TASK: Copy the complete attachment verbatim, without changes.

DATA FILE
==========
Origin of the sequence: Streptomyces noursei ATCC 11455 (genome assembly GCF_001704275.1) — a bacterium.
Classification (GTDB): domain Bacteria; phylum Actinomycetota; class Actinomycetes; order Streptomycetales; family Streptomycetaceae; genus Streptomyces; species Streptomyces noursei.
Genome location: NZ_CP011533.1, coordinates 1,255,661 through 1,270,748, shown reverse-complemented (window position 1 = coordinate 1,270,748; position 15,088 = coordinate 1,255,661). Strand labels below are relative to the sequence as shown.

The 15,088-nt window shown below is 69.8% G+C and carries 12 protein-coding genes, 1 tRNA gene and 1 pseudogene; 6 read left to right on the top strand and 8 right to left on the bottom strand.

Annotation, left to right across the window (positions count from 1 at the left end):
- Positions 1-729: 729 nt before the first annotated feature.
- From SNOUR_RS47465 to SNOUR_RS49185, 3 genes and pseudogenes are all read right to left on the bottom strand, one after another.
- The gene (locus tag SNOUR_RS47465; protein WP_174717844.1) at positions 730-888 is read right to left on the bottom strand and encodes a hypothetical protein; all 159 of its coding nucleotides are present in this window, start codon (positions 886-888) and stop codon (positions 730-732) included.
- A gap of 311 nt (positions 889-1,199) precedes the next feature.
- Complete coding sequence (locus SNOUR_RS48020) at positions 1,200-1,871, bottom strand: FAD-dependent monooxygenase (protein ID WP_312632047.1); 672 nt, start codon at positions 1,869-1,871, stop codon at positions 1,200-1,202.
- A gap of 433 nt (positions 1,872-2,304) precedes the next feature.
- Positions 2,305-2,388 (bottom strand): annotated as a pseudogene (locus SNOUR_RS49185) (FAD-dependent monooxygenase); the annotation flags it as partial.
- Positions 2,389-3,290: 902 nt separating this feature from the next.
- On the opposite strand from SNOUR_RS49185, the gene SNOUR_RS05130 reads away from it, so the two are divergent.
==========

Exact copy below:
Origin of the sequence: Streptomyces noursei ATCC 11455 (genome assembly GCF_001704275.1) — a bacterium.
Classification (GTDB): domain Bacteria; phylum Actinomycetota; class Actinomycetes; order Streptomycetales; family Streptomycetaceae; genus Streptomyces; species Streptomyces noursei.
Genome location: NZ_CP011533.1, coordinates 1,255,661 through 1,270,748, shown reverse-complemented (window position 1 = coordinate 1,270,748; position 15,088 = coordinate 1,255,661). Strand labels below are relative to the sequence as shown.

The 15,088-nt window shown below is 69.8% G+C and carries 12 protein-coding genes, 1 tRNA gene and 1 pseudogene; 6 read left to right on the top strand and 8 right to left on the bottom strand.

Annotation, left to right across the window (positions count from 1 at the left end):
- Positions 1-729: 729 nt before the first annotated feature.
- From SNOUR_RS47465 to SNOUR_RS49185, 3 genes and pseudogenes are all read right to left on the bottom strand, one after another.
- The gene (locus tag SNOUR_RS47465; protein WP_174717844.1) at positions 730-888 is read right to left on the bottom strand and encodes a hypothetical protein; all 159 of its coding nucleotides are present in this window, start codon (positions 886-888) and stop codon (positions 730-732) included.
- A gap of 311 nt (positions 889-1,199) precedes the next feature.
- Complete coding sequence (locus SNOUR_RS48020) at positions 1,200-1,871, bottom strand: FAD-dependent monooxygenase (protein ID WP_312632047.1); 672 nt, start codon at positions 1,869-1,871, stop codon at positions 1,200-1,202.
- A gap of 433 nt (positions 1,872-2,304) precedes the next feature.
- Positions 2,305-2,388 (bottom strand): annotated as a pseudogene (locus SNOUR_RS49185) (FAD-dependent monooxygenase); the annotation flags it as partial.
- Positions 2,389-3,290: 902 nt separating this feature from the next.
- On the opposite strand from SNOUR_RS49185, the gene SNOUR_RS05130 reads away from it, so the two are divergent.